How to control algae and green water in your pond

Algae—it’s the number one complaint of pond keepers. This ubiquitous, unwelcome plant life in all its green glory is the bane of the pond keeper's existence and can make the simple pleasures of pond and fish keeping seem like chores. In addition to other non-life-threatening challenges, algae obscure colorful fish and deplete valuable oxygen. The good news is, with a few simple steps, you can stop seeing green and start seeing the beautiful, unobstructed tranquility of your water garden.

First, understand it.
Algae are primitive plants that, via photosynthesis, combine water and carbon dioxide to form sugars for energy and growth. Algae produce oxygen, a useful by-product, but when sunlight is not available at night, they quickly respire. This respiration uses the stored sugars and oxygen to form carbon dioxide, which depletes the oxygen in the pond. There are basically two types of pond algae:
  1. Green Water: These single-celled organisms—which remain suspended in water—are so tiny, they pass through even the finest filter. If conditions are right, meaning there’s plenty of nutrients and sunlight, as many as five million algae cells per milliliter of pond water can be present.
  2. String Algae (also known as “hair algae”): This filamentous species, which grows in long strands, adheres to rocks and waterfalls. They eventually tangle together, forming thick, unsightly mats that can double their weight within 24 hours.

Then, eliminate it.
The following are some tried-and-true methods that will not only help you treat algae, but also help prevent it.

Add Plants
In a natural setting, fish produce nutrients that are absorbed by plants, leaving very little for algae. However, many garden ponds do not possess enough plants to handle all the nutrients produced by the fish. This causes an excess buildup and produces an ideal environment for rapid algae growth.

Whether you're just beginning and want to avoid algae problems or have an existing problem to control, you’ll first want to increase the number of oxygenating plants on the surface of the pond. This is perhaps the simplest, long-term solution to keeping water clean and clear.

Floating plants, such as lilies and lotus, provide shade and reduce direct sunlight in the pond to control the growth of algae. Add submerged plants that release oxygen to the water, such as anacharis, hornwort and parrot’s feather. As a guide, one bunch of six to seven strands of oxygenating plant can be added to every two square feet of water surface, and submerged by tying to a rock or planting in a soil container.

All aquatic plants also absorb nutrients and starve the algae. After initial plant introduction, green water may occur, but will last only a short time. Established marginal plants can be planted around the periphery of the pond or in shallow sections of the pond. These are also effective in absorbing nutrients and providing shade.

One popular way to introduce plant life into the pond system without putting plants into the main pond is to construct a plant filter. A plant filter is a simple channel or small filtration pond through which water from the pond is fed at a relatively slow rate. Fast-growing plants (efficient nutrient removers) are grown within this small pond in planting baskets or are free-floating, such as water lettuce or water hyacinth. The plant filter should ideally be lined with about 2” of pea gravel, which is the best substrate to root the plants. The pea gravel catches debris and acts as a bed for beneficial bacteria. As these plants grow, they absorb nutrients from the water and “out-compete” algae to control its growth. Generally, the plant filter needs to be stocked with plants equaling approximately one-fifth the surface area of the main pond.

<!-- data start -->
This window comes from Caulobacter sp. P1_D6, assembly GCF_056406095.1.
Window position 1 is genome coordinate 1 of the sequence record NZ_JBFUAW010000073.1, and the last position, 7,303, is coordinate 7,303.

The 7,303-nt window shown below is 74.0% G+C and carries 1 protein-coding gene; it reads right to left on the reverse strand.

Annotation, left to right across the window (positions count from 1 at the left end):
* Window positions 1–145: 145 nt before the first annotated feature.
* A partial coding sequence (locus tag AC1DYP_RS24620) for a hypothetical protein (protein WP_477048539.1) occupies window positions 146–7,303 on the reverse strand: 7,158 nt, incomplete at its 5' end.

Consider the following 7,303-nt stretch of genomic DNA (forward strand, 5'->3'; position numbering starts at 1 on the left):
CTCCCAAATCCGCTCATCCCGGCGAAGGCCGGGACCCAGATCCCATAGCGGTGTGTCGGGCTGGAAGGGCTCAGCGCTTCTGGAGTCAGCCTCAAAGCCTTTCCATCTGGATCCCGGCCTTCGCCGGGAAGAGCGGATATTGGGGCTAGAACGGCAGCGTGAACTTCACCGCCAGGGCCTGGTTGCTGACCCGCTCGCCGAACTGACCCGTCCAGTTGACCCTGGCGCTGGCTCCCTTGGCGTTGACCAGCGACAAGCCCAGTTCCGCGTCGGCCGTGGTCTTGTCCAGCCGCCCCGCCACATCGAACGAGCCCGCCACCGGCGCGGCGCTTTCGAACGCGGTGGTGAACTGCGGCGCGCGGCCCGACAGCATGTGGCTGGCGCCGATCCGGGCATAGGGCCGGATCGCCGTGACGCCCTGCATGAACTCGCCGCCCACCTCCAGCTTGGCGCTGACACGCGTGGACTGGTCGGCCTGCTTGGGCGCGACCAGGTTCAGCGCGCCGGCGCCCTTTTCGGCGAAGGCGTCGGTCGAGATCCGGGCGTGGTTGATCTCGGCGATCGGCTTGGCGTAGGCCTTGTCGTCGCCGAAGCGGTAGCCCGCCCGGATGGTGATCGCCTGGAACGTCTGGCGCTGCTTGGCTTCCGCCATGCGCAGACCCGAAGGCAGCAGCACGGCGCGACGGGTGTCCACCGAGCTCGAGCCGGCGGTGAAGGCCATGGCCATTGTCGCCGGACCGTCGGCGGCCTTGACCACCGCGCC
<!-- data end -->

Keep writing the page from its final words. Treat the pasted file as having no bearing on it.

Water Treatments
Water treatments are an excellent option where algae problems already exist. Green water and string algae can be controlled using repeated applications of an effective water treatment, such as AlgaeControl™ from TetraPond. Reapplication is necessary for maximum effectiveness, but be sure to follow dosage instructions.

Fish Feeding
Using a high-quality fish food will also help discourage the growth of algae, as the food will be fully digested, leaving fewer nutrients to pass through the fish.
Green Water Control: Ultraviolet (UV) Clarifiers
UV clarifiers combat green water by exposing suspended single-celled algae to very high levels of ultra violet light, which destroys its reproductive ability. UV clarifier units consist of a tubular fluorescent bulb that emits UV light. Because UV light is harmful to the human eye, the bulb is enclosed in dark, opaque housing.
Here’s how they work: Pond water enters through the clarifier’s inlet tube and travels around the UV light. The UV light kills the suspended algae, causing them to clump together into particles large enough to be removed by filtration, and then exits the clarifier. Finally, impurities are removed from the water as it passes through a mechanical and/or a biological filter, exiting back into the pond.

String Algae Control: Garden Hose, Hand, or Net
Since UV clarifiers are ineffective against string algae, pond keepers either use a garden hose to blast it off rocks and waterfalls, or remove it by hand or net.

When it comes to controlling algae, balance is best.
No pond is ever totally free of algae, but in a balanced environment, algae can be kept in check. Understanding how it grows is a good start, followed by an appropriate treatment for the type of algae present. UV clarifiers, water treatments, and other algae eliminators are effective methods for treating and preventing algae proliferation. But don’t ignore Mother Nature; the addition of plants should be part of the long-term solution.
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